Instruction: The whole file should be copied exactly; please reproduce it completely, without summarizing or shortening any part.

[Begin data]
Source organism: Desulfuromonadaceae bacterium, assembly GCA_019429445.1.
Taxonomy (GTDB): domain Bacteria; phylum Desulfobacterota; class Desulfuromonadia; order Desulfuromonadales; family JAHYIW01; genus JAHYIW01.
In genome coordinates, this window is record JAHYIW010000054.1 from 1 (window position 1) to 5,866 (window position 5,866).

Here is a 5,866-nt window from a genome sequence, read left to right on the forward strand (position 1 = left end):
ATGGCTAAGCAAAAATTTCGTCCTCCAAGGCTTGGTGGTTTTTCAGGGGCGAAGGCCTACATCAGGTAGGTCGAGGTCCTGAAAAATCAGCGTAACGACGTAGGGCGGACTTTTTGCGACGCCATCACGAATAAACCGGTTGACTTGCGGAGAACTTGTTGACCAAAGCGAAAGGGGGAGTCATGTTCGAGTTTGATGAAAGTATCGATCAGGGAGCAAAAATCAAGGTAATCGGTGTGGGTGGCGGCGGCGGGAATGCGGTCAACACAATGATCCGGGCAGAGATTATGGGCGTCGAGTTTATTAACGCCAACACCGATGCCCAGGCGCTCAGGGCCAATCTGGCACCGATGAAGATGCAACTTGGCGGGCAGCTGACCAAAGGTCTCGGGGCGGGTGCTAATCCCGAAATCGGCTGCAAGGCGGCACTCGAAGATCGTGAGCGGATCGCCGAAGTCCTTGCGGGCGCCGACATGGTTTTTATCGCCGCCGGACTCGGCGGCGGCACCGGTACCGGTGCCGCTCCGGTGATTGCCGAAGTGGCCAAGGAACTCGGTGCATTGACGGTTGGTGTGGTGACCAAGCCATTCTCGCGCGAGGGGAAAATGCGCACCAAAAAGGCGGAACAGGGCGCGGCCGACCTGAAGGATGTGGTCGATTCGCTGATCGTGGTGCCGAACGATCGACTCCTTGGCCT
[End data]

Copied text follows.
Source organism: Desulfuromonadaceae bacterium, assembly GCA_019429445.1.
Taxonomy (GTDB): domain Bacteria; phylum Desulfobacterota; class Desulfuromonadia; order Desulfuromonadales; family JAHYIW01; genus JAHYIW01.
In genome coordinates, this window is record JAHYIW010000054.1 from 1 (window position 1) to 5,866 (window position 5,866).

Here is a 5,866-nt window from a genome sequence, read left to right on the forward strand (position 1 = left end):
ATGGCTAAGCAAAAATTTCGTCCTCCAAGGCTTGGTGGTTTTTCAGGGGCGAAGGCCTACATCAGGTAGGTCGAGGTCCTGAAAAATCAGCGTAACGACGTAGGGCGGACTTTTTGCGACGCCATCACGAATAAACCGGTTGACTTGCGGAGAACTTGTTGACCAAAGCGAAAGGGGGAGTCATGTTCGAGTTTGATGAAAGTATCGATCAGGGAGCAAAAATCAAGGTAATCGGTGTGGGTGGCGGCGGCGGGAATGCGGTCAACACAATGATCCGGGCAGAGATTATGGGCGTCGAGTTTATTAACGCCAACACCGATGCCCAGGCGCTCAGGGCCAATCTGGCACCGATGAAGATGCAACTTGGCGGGCAGCTGACCAAAGGTCTCGGGGCGGGTGCTAATCCCGAAATCGGCTGCAAGGCGGCACTCGAAGATCGTGAGCGGATCGCCGAAGTCCTTGCGGGCGCCGACATGGTTTTTATCGCCGCCGGACTCGGCGGCGGCACCGGTACCGGTGCCGCTCCGGTGATTGCCGAAGTGGCCAAGGAACTCGGTGCATTGACGGTTGGTGTGGTGACCAAGCCATTCTCGCGCGAGGGGAAAATGCGCACCAAAAAGGCGGAACAGGGCGCGGCCGACCTGAAGGATGTGGTCGATTCGCTGATCGTGGTGCCGAACGATCGACTCCTTGGCCT